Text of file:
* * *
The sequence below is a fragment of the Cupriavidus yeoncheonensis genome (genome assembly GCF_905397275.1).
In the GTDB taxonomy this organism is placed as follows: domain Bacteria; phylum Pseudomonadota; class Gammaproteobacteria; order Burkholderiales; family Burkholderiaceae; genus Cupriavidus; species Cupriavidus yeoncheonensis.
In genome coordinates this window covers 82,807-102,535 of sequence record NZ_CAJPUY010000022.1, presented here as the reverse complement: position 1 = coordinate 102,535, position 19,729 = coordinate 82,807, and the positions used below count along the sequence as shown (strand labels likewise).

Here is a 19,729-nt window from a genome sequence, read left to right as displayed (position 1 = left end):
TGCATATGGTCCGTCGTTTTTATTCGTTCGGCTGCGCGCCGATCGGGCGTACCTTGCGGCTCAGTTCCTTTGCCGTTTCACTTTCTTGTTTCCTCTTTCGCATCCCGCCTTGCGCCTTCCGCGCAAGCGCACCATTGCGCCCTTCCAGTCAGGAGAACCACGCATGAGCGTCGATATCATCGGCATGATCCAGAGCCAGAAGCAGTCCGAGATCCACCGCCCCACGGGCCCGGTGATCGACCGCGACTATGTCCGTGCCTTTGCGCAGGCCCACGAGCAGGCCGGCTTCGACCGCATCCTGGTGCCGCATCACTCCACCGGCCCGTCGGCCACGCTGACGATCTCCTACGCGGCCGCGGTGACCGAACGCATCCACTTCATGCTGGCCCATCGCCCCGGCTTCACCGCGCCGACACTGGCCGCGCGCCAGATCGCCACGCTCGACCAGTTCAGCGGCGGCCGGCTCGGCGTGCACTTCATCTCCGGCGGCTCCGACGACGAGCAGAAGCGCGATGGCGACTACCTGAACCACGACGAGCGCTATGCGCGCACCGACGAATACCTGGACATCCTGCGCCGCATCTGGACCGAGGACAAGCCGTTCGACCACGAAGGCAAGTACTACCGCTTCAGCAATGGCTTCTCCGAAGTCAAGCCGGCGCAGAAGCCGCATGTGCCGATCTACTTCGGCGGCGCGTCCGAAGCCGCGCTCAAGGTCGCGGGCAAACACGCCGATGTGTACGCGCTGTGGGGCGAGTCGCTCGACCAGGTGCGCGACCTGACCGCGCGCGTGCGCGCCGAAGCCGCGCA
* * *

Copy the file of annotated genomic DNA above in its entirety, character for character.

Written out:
The sequence below is a fragment of the Cupriavidus yeoncheonensis genome (genome assembly GCF_905397275.1).
In the GTDB taxonomy this organism is placed as follows: domain Bacteria; phylum Pseudomonadota; class Gammaproteobacteria; order Burkholderiales; family Burkholderiaceae; genus Cupriavidus; species Cupriavidus yeoncheonensis.
In genome coordinates this window covers 82,807-102,535 of sequence record NZ_CAJPUY010000022.1, presented here as the reverse complement: position 1 = coordinate 102,535, position 19,729 = coordinate 82,807, and the positions used below count along the sequence as shown (strand labels likewise).

Here is a 19,729-nt window from a genome sequence, read left to right as displayed (position 1 = left end):
TGCATATGGTCCGTCGTTTTTATTCGTTCGGCTGCGCGCCGATCGGGCGTACCTTGCGGCTCAGTTCCTTTGCCGTTTCACTTTCTTGTTTCCTCTTTCGCATCCCGCCTTGCGCCTTCCGCGCAAGCGCACCATTGCGCCCTTCCAGTCAGGAGAACCACGCATGAGCGTCGATATCATCGGCATGATCCAGAGCCAGAAGCAGTCCGAGATCCACCGCCCCACGGGCCCGGTGATCGACCGCGACTATGTCCGTGCCTTTGCGCAGGCCCACGAGCAGGCCGGCTTCGACCGCATCCTGGTGCCGCATCACTCCACCGGCCCGTCGGCCACGCTGACGATCTCCTACGCGGCCGCGGTGACCGAACGCATCCACTTCATGCTGGCCCATCGCCCCGGCTTCACCGCGCCGACACTGGCCGCGCGCCAGATCGCCACGCTCGACCAGTTCAGCGGCGGCCGGCTCGGCGTGCACTTCATCTCCGGCGGCTCCGACGACGAGCAGAAGCGCGATGGCGACTACCTGAACCACGACGAGCGCTATGCGCGCACCGACGAATACCTGGACATCCTGCGCCGCATCTGGACCGAGGACAAGCCGTTCGACCACGAAGGCAAGTACTACCGCTTCAGCAATGGCTTCTCCGAAGTCAAGCCGGCGCAGAAGCCGCATGTGCCGATCTACTTCGGCGGCGCGTCCGAAGCCGCGCTCAAGGTCGCGGGCAAACACGCCGATGTGTACGCGCTGTGGGGCGAGTCGCTCGACCAGGTGCGCGACCTGACCGCGCGCGTGCGCGCCGAAGCCGCGCA